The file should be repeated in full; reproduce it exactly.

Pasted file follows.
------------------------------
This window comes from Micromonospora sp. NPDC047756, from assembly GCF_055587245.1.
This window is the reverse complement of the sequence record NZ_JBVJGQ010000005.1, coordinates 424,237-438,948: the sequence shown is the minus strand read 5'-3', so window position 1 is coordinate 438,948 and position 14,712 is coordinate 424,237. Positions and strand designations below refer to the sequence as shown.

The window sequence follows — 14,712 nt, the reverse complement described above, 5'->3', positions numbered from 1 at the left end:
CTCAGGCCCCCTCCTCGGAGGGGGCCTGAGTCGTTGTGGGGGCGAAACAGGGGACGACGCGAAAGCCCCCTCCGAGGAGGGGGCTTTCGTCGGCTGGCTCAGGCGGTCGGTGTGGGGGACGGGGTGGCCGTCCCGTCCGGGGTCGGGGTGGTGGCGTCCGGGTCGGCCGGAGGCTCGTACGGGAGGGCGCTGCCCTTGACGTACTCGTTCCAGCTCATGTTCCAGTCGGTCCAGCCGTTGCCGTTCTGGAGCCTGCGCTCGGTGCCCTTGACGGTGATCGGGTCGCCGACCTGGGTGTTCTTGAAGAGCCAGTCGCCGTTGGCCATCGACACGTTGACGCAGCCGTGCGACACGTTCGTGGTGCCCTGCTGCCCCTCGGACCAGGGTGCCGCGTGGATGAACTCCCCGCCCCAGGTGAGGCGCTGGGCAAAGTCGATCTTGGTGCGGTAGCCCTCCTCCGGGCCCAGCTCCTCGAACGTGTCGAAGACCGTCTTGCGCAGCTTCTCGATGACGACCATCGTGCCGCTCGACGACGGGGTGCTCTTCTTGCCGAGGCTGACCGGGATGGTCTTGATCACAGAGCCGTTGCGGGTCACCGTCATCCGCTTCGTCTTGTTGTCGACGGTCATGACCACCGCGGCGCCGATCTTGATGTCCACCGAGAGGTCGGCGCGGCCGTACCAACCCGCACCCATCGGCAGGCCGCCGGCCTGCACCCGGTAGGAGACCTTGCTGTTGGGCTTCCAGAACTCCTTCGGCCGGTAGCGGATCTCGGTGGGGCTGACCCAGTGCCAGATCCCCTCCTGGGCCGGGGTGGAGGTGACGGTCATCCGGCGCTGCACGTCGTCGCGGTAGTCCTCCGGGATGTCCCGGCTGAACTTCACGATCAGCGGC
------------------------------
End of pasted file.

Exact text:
This window comes from Micromonospora sp. NPDC047756, from assembly GCF_055587245.1.
This window is the reverse complement of the sequence record NZ_JBVJGQ010000005.1, coordinates 424,237-438,948: the sequence shown is the minus strand read 5'-3', so window position 1 is coordinate 438,948 and position 14,712 is coordinate 424,237. Positions and strand designations below refer to the sequence as shown.

The window sequence follows — 14,712 nt, the reverse complement described above, 5'->3', positions numbered from 1 at the left end:
CTCAGGCCCCCTCCTCGGAGGGGGCCTGAGTCGTTGTGGGGGCGAAACAGGGGACGACGCGAAAGCCCCCTCCGAGGAGGGGGCTTTCGTCGGCTGGCTCAGGCGGTCGGTGTGGGGGACGGGGTGGCCGTCCCGTCCGGGGTCGGGGTGGTGGCGTCCGGGTCGGCCGGAGGCTCGTACGGGAGGGCGCTGCCCTTGACGTACTCGTTCCAGCTCATGTTCCAGTCGGTCCAGCCGTTGCCGTTCTGGAGCCTGCGCTCGGTGCCCTTGACGGTGATCGGGTCGCCGACCTGGGTGTTCTTGAAGAGCCAGTCGCCGTTGGCCATCGACACGTTGACGCAGCCGTGCGACACGTTCGTGGTGCCCTGCTGCCCCTCGGACCAGGGTGCCGCGTGGATGAACTCCCCGCCCCAGGTGAGGCGCTGGGCAAAGTCGATCTTGGTGCGGTAGCCCTCCTCCGGGCCCAGCTCCTCGAACGTGTCGAAGACCGTCTTGCGCAGCTTCTCGATGACGACCATCGTGCCGCTCGACGACGGGGTGCTCTTCTTGCCGAGGCTGACCGGGATGGTCTTGATCACAGAGCCGTTGCGGGTCACCGTCATCCGCTTCGTCTTGTTGTCGACGGTCATGACCACCGCGGCGCCGATCTTGATGTCCACCGAGAGGTCGGCGCGGCCGTACCAACCCGCACCCATCGGCAGGCCGCCGGCCTGCACCCGGTAGGAGACCTTGCTGTTGGGCTTCCAGAACTCCTTCGGCCGGTAGCGGATCTCGGTGGGGCTGACCCAGTGCCAGATCCCCTCCTGGGCCGGGGTGGAGGTGACGGTCATCCGGCGCTGCACGTCGTCGCGGTAGTCCTCCGGGATGTCCCGGCTGAACTTCACGATCAGCGGC